“I think I reach people because I’m with them, not apart from them.” – Loretta Lynn, singer
The Ken Burns’ television series about Country Music has brought so much enjoyment to my husband and me. With a snack of potato chips, we sing along to songs we had long forgotten. We smile at the remembrance of singers stuffed in the remotest memory section of our brains. The trip down the road of country music satisfies our souls.
Then the words of a tune by Loretta Lynn broke into my closely guarded childhood recollections. The chorus warns, “No, don’t come home a-drinkin’ with lovin’ on your mind.” Listening to the verse conjured up too many traumatic nights of my step-father as he staggered through the door, and my mother having to deal with the fallout of his night of drinking and spending the paycheck.
Like youngsters from bygone years to those of today, many moonlit shadowy hours are spent huddled under a quilt, listening to adults arguing. Loud voices shattering a child’s dreams with realistic nightmares.
The refrain from Loretta Lynn’s song started me to thinking about Temperance quilts. The Temperance movement, as well as the Prohibition Experiment, focused on the problems created in homes by the overuse of alcohol. According to the leader of the Temperance Movement, Frances Willard: “Temperance is moderation in the things that are good and total abstinence from the things that are evil.”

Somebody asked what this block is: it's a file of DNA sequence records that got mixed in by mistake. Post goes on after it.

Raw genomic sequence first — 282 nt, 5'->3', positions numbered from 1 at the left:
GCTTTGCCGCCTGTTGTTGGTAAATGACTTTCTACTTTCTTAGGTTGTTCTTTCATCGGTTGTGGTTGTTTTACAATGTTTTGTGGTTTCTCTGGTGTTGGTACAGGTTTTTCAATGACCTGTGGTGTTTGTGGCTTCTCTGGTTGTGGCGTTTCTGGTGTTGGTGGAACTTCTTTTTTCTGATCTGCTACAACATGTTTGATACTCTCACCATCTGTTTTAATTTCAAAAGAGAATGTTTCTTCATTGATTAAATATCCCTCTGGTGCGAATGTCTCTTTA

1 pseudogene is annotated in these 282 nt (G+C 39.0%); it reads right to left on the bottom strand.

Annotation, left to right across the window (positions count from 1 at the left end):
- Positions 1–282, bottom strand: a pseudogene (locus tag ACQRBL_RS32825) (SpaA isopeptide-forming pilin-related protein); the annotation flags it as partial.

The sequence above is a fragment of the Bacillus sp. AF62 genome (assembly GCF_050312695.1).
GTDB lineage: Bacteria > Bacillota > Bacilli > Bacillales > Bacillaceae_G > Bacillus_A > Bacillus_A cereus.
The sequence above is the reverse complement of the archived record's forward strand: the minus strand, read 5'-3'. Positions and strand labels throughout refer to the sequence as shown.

Visions of Carrie Nation and her crew breaking liquor bottles in pubs come to mind. Women marching to get men out of bars with a paycheck still intact. Again, not mental pictures on which anyone wants to linger.
Women advocating abstinence from alcohol brought the battle of the late 19th century to the quilter’s hoop. The Woman’s Christian Temperance Union, established in 1874, approved of their members creating quilts to provide financial support of the organization. These quilts were raffled or auctioned off to raise awareness and a sense of community. They also adorned meeting rooms and decorated fair booths. For the cause, running stitches from needles bound three layers of fabric in record time.
A number of patterns projected the fervor of the creator of the quilt. Drunkard’s Path was a favorite. Bear’s Paw, the Temperance Tree, and Crazy quilts also communicated the feelings of stitchers, and the 350,000 members of the WCTU. Creating these comforters provided a sense of mission, a way to connect with others, and a source of revenue for the expenses of fighting alcohol’s devastation on the home. As I view the needlework of these women from another era, my heart beats for their suffering. I try not to ponder the fate of those trapped in similar situations today.
Loretta Lynn’s Battle
In an interview for NPR at WBEZ 91.5 Chicago, Loretta Lynn admitted that her iconic lyrics were written with her husband’s behavior in view. “If a man drinks, he’s come home drinking.” Her music reminded her husband, and many other men, that “liquor and love, they just don’t mix. Leave the bottle or me behind, and don’t come home a-drinking with loving on your mind.”
The problem of overindulging in booze is as old as mankind. It ebbs and flows with the social norms and economy of the times. As long as there are bars, there will be drinking with uncomfortable homecomings.
And quilts that hold the memories of all these events.
“Write about the truth. If you write about the truth, somebody’s living that. Not just somebody, there’s a lot of people.” – Loretta Lynn
For some more examples of Temperance quilts, visit these sites: